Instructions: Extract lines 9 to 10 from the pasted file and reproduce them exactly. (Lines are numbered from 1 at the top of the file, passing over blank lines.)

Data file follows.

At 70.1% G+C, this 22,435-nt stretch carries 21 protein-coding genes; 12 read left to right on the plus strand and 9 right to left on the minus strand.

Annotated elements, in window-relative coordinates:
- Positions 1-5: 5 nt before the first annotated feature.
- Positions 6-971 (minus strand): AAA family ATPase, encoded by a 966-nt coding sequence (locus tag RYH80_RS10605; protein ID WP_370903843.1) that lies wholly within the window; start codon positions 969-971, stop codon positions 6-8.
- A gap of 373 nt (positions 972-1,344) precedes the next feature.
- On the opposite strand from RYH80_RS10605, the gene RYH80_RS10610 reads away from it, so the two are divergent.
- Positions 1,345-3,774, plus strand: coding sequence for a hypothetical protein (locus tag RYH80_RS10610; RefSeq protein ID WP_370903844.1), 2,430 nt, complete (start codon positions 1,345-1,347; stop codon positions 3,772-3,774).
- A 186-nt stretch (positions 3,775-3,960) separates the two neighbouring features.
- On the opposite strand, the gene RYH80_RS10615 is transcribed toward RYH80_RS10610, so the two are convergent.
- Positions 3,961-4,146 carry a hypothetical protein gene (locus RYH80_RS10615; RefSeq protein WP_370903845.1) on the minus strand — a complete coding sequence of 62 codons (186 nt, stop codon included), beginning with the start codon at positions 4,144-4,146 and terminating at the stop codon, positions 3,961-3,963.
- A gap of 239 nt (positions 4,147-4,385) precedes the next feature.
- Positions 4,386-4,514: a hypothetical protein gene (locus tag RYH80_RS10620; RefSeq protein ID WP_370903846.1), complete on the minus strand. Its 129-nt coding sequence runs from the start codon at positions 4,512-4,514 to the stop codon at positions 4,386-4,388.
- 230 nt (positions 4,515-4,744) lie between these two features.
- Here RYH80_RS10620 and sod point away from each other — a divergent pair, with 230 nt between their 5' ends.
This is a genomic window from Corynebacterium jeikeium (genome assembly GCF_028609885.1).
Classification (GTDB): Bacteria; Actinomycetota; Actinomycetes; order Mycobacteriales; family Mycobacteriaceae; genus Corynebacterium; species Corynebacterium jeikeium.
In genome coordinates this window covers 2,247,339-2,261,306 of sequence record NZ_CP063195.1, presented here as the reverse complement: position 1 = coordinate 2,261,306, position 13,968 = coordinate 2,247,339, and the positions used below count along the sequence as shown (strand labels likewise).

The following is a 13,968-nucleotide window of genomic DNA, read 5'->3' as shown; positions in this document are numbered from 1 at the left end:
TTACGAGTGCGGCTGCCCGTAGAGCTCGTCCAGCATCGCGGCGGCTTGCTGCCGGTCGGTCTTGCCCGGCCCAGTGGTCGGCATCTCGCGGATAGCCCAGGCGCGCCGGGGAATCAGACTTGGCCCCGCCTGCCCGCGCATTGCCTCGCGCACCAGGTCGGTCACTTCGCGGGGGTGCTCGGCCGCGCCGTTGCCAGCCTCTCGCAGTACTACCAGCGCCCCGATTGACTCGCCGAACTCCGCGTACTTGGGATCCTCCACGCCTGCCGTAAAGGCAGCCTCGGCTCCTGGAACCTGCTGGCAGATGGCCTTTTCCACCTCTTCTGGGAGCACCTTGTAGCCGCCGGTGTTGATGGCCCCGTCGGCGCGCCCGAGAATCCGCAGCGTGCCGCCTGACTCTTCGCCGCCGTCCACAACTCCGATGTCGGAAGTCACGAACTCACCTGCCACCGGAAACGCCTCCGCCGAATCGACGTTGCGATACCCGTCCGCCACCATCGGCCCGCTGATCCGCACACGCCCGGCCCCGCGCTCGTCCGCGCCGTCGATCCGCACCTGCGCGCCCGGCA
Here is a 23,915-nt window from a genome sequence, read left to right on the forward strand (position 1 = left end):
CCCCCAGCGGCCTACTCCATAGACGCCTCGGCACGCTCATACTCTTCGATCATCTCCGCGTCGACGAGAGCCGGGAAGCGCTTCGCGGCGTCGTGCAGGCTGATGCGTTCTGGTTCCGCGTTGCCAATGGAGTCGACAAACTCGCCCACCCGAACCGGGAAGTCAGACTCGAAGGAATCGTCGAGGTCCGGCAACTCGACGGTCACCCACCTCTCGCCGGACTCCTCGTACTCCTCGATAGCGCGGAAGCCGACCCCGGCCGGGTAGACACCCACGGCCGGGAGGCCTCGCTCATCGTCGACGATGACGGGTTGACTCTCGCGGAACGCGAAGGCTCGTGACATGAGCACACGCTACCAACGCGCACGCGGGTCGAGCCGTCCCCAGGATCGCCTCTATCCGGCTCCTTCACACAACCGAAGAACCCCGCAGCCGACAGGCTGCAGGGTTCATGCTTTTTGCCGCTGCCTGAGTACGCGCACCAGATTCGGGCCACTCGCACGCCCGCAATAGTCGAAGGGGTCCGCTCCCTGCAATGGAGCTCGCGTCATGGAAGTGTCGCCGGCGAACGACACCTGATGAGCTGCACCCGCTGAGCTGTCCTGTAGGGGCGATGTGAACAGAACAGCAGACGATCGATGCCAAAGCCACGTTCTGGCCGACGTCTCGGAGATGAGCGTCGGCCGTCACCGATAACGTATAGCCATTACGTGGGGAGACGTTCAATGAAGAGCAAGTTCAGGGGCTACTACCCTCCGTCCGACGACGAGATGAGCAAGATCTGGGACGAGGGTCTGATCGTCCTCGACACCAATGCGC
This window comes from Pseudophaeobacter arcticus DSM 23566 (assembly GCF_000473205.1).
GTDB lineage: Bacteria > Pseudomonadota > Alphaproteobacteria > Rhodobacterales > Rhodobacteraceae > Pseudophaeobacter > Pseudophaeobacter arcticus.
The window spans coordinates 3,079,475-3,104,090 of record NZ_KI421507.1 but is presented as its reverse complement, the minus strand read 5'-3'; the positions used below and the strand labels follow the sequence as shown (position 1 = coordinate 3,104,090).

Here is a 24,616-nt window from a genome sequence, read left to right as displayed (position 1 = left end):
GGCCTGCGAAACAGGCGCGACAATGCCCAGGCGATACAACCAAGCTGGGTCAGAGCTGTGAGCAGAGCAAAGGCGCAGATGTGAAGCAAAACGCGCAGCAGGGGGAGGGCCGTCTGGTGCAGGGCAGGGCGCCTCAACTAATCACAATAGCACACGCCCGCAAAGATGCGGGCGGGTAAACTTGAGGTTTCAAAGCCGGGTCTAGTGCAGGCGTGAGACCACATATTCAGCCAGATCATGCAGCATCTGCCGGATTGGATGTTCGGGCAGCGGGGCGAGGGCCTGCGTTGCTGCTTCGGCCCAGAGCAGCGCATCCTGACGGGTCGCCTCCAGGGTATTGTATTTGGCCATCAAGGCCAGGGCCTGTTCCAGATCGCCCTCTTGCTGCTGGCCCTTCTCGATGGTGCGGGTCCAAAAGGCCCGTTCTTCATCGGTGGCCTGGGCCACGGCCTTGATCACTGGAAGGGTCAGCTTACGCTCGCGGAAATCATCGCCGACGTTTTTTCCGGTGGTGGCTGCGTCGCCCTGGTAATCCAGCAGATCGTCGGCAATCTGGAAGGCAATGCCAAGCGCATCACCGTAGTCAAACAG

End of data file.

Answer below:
- On the opposite strand, the gene RYH80_RS10615 is transcribed toward RYH80_RS10610, so the two are convergent.
- Positions 3,961-4,146 carry a hypothetical protein gene (locus RYH80_RS10615; RefSeq protein WP_370903845.1) on the minus strand — a complete coding sequence of 62 codons (186 nt, stop codon included), beginning with the start codon at positions 4,144-4,146 and terminating at the stop codon, positions 3,961-3,963.